It was a bit of a journey to get them. It started when I arrived home from our church’s women’s retreat the first weekend of May to an excited announcement from the kids that there were cats in our yard! Apparently, as they’d been playing outside, they’d seen a mama cat and kittens who seemed to be living under our sunroom in the back yard. After soliciting advice on Facebook from our cat-expert friends, we decided we’d try to get them to warm up to us, so we could trap them and take them to get spayed and neutered, and we’d try to find good homes for them. And after some discussion between Matt and me, we told the kids that we could probably keep two of the kittens.
Actually, years ago, when people would ask if we had any pets, we’d look at them like they were crazy and respond that when we had the time, energy, and money to devote to another being, we’d have babies – and so we did. But now, four babies later, we think our family has all the kiddos it’s going to have. And we’ve seen the positive ways in which our children have responded to animals. And while having pets does complicate travel and does add additional responsibilities within our home, we’ve talked with friends who are cat-owners, and we’ve come to believe that adding cats to our family could be manageable.
Thus began our brief attempts to tame the cats in our back yard. We put out some soft food, which mama cat and the kittens began to eat.
I stood outside while mama cat ate, trying to get her used to my presence, so I could hopefully get close enough in the days that would follow to trap her and her kittens. Unfortunately, my presence had the opposite effect – it seems I spooked her, and we’re pretty sure that mama cat moved her little family elsewhere. We saw her a few times – always at a distance and never when we were outside – after that, but we haven’t seen the kittens since.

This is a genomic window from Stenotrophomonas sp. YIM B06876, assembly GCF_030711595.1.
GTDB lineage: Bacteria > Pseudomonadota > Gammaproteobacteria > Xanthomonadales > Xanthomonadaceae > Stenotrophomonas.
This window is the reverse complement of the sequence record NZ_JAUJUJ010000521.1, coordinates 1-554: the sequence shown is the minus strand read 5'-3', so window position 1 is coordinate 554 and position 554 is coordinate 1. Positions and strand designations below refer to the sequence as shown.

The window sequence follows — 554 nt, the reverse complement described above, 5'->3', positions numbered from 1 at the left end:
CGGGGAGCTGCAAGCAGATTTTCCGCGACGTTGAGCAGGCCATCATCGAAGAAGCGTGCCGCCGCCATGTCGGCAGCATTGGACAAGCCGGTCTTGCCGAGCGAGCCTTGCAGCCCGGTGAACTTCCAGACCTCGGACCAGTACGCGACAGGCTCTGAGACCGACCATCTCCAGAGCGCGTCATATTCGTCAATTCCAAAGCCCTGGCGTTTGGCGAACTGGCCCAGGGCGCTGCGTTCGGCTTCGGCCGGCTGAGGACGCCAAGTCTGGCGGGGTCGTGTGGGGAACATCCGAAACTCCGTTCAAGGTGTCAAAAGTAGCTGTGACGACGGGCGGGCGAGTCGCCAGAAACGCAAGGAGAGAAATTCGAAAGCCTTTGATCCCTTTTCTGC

Our kiddos were pretty bummed and began carrying around the cat carrier we’d purchased, just practicing for the day when we could get cats for real.
After a couple days of no kitten sightings, I began researching our options for getting cats, and we decided that for our family, the ideal situation really would be to bring home some kittens. It’s definitely harder to find families for older cats…but it’s also harder for older cats to adjust to a family with many young, active children. And after reading and talking with friends about the benefits of having multiple cats, we decided we’d try to bring home 2 kittens.
Because we are us, and once a decision is made, we move, we went out that afternoon and met and played with some kittens, and that evening, we welcomed Keena and Jefferson into our family!
There was just one problem…Keena and Jefferson were part of a litter of 3 cats. I am quite sentimental, and I couldn’t stop thinking about and feeling bad for the 1 cat we’d left behind, and neither could our big girls. That night I talked to Matt, and the next afternoon I loaded the kids up into the car, and we went back to get our third kitten, now named Rosie, before anyone else could come and get her.
They are very playful!
And Madeleine CaiQun does a great job of playing with them!
But as all kittens do, they also require a great deal of sleep, which is quite adorable 🙂
We’re finding that our hypothesis is probably correct, that it’s best for our family, with our many young children, to have kittens. Atticus, in particular, requires a lot of coaching about how to treat cats with kindness and gentleness, but all of the kittens are pretty tolerant even of him!
The cats have been great snuggling companions for everyone, which has been a blessing. Everyone needs to know that they are unconditionally loved and accepted, and while Matt and I do our best to communicate our love and acceptance to all of our children, we understand that there’s also a lot of teaching and discipline in our relationships with our kids. At more difficult times, the predominant emotional sense our kids have of our relationship may not be positive, and they may not be able to receive a lot of affection from us – but the kittens will curl up on their laps and allow themselves to be petted, all the while emitting motor-like purrs of satisfaction and approval, which is so encouraging and helpful for all of our kiddos. Curling up with a kitten has definitely become another strategy in our toolbox for helping dysregulated children.
Bringing kittens into the family has added some expense and some work and a few more appointments to our lives, but overall it has been a very positive experience, and we’re glad we’ve embarked upon this journey of pet ownership!